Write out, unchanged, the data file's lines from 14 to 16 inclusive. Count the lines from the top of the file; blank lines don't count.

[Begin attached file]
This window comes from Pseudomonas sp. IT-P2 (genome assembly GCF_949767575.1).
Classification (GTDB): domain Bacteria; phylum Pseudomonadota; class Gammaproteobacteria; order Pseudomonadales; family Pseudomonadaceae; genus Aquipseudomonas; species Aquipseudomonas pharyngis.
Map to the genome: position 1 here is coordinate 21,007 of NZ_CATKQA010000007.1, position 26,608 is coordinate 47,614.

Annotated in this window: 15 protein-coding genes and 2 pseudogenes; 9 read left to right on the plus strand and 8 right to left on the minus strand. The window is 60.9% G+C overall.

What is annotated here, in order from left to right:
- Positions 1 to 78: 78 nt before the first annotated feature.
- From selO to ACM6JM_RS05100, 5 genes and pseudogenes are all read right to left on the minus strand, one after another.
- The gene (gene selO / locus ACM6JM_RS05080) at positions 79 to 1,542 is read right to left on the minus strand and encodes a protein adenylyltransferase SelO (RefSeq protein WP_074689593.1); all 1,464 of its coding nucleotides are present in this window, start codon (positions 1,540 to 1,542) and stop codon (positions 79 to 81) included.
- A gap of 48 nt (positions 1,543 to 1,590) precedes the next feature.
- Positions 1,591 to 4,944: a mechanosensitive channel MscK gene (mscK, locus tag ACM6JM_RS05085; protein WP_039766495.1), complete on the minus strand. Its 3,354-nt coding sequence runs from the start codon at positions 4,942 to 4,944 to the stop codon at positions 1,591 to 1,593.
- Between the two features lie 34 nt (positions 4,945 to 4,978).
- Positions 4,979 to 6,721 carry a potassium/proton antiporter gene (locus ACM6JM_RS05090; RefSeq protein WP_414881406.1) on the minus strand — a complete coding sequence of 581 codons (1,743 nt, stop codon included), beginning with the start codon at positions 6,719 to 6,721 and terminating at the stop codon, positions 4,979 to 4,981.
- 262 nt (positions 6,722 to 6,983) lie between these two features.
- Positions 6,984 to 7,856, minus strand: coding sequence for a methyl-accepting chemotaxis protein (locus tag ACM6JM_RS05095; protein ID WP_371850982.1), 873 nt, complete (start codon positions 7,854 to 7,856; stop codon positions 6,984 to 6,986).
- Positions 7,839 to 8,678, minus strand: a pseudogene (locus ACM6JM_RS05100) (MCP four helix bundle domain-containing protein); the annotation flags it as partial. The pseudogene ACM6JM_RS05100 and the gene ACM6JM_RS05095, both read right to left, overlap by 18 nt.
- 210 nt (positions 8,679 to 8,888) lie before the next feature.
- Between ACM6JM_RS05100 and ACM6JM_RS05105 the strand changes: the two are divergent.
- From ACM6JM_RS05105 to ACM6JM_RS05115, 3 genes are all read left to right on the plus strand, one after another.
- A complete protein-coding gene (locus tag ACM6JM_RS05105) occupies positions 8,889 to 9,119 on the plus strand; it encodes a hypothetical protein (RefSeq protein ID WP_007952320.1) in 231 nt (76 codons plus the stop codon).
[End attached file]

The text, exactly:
- Positions 6,984 to 7,856, minus strand: coding sequence for a methyl-accepting chemotaxis protein (locus tag ACM6JM_RS05095; protein ID WP_371850982.1), 873 nt, complete (start codon positions 7,854 to 7,856; stop codon positions 6,984 to 6,986).
- Positions 7,839 to 8,678, minus strand: a pseudogene (locus ACM6JM_RS05100) (MCP four helix bundle domain-containing protein); the annotation flags it as partial. The pseudogene ACM6JM_RS05100 and the gene ACM6JM_RS05095, both read right to left, overlap by 18 nt.
- 210 nt (positions 8,679 to 8,888) lie before the next feature.